PublishedMarch 1, 2013

Judge Koh Cuts Apple’s Award Nearly in Half

Despite agreeing with Apple that a court is required “to give great deference to jury awards, and to uphold them where they are supportable by evidence in the record” Judge Koh found that the jury relied on an impermissible legal theory in coming to its damages calculation over $1 billion.  As a result Judge Koh reduced Samsung’s damage award by $450,514,650, and ordered a new trial to determine the proper damage award for the remaining products.

There are two components of Judge Koh’s decision to vacate portions of the damages award.  First, the jury impermissibly calculated damages by looking only at Samsung’s profits, and granted a flat percentage of 40% of that profit as an award to Apple, and sometimes awarding exactly half of the reasonable royalty proposed by Apple’s expert.  As the court points out, Apple did not deny that the reverse-engineering of the awards led to this conclusion.  In some instances the court was able to figure out proper damages despite this error.  However, the jury’s second error complicated the matter for other products.

Second, Judge Koh determined that the jury used an improper notice date with respect to the infringed patents.  The notice date is critical for calculating damages, especially in a scenario such as this in which the plaintiff is seeking damages based on the infringing party’s profits.  As Judge Koh explains “[u]nder 35 U.S.C. § 287(a), there can be no damages award where a defendant did not have actual or constructive notice of the patent or registered trade dress at issue. Thus, it is improper to award damages for sales made before the defendant had notice of the patent, and an award that includes damages for sales made before notice of any of the intellectual property (IP’) infringed is excessive as a matter of law.”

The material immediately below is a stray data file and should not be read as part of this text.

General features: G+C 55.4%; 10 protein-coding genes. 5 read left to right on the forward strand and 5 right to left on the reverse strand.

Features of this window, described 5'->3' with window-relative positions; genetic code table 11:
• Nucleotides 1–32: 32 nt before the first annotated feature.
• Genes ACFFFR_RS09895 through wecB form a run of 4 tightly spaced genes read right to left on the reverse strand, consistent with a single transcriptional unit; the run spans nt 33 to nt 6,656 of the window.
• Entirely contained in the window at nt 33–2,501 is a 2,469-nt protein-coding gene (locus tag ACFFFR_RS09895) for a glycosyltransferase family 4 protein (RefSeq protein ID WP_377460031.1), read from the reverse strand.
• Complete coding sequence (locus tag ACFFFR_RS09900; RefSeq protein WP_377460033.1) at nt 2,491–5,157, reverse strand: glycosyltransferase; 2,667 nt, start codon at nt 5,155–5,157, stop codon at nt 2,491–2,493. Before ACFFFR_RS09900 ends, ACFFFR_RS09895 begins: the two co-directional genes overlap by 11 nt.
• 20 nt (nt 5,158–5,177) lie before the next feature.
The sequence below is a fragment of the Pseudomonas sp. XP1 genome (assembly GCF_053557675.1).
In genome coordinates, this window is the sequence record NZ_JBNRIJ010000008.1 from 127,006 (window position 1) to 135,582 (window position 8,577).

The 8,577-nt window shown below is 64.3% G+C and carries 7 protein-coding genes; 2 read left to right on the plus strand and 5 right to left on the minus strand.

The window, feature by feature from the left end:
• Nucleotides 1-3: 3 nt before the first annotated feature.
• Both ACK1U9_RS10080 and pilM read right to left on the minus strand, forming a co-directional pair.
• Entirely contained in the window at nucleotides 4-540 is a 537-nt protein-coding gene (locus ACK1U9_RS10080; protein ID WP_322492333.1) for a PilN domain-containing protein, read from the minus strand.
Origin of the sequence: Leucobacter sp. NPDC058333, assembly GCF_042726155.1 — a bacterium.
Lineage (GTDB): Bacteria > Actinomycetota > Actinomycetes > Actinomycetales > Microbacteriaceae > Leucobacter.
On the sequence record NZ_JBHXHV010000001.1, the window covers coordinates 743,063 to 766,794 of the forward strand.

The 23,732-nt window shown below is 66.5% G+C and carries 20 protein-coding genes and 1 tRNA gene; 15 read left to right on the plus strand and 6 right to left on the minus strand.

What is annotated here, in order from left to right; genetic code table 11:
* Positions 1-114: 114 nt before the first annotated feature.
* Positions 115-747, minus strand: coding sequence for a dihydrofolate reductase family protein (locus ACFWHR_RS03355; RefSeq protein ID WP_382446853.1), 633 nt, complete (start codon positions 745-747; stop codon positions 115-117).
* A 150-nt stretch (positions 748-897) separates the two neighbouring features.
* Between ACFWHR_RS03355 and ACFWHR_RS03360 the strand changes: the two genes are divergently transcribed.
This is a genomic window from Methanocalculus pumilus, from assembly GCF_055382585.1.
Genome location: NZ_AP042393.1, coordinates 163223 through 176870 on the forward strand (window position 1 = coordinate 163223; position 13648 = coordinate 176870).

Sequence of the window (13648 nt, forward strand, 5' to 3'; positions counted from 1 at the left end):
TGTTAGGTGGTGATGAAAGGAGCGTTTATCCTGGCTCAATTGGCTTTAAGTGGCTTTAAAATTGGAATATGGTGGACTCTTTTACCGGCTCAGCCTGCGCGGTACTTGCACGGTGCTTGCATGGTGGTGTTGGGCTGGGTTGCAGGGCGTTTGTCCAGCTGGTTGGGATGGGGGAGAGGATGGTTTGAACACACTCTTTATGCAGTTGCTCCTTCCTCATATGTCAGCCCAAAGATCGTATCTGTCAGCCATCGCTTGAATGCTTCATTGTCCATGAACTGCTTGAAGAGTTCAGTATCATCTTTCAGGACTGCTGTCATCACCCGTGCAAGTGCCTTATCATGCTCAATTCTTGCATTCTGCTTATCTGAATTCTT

For some products, the court was able to figure out the proper calculation of damages, and the court did not reduce or throw out those awards.  However, for other products, the combination of the wrong date and the impermissible damages theory makes it impossible for the court to determine an award.  This is because the jury calculated damages based on profits for a period of time before Samsung had notice of the patent in question.  As Judge Koh explains:

[T]he jury awarded an impermissible form of damages for some period of time, because Samsung had notice only of utility patents for some period, but an award of infringer’s profits was made covering the entire period from August 4, 2010 to June 15, 2012.  For these products, the Court cannot remedy the problem by simply subtracting extra sales.

The final result is that $450,514,650 of Apple’s damages has been stricken, leaving $598,908,892 and an order for a new trial.

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Brendan Coffman

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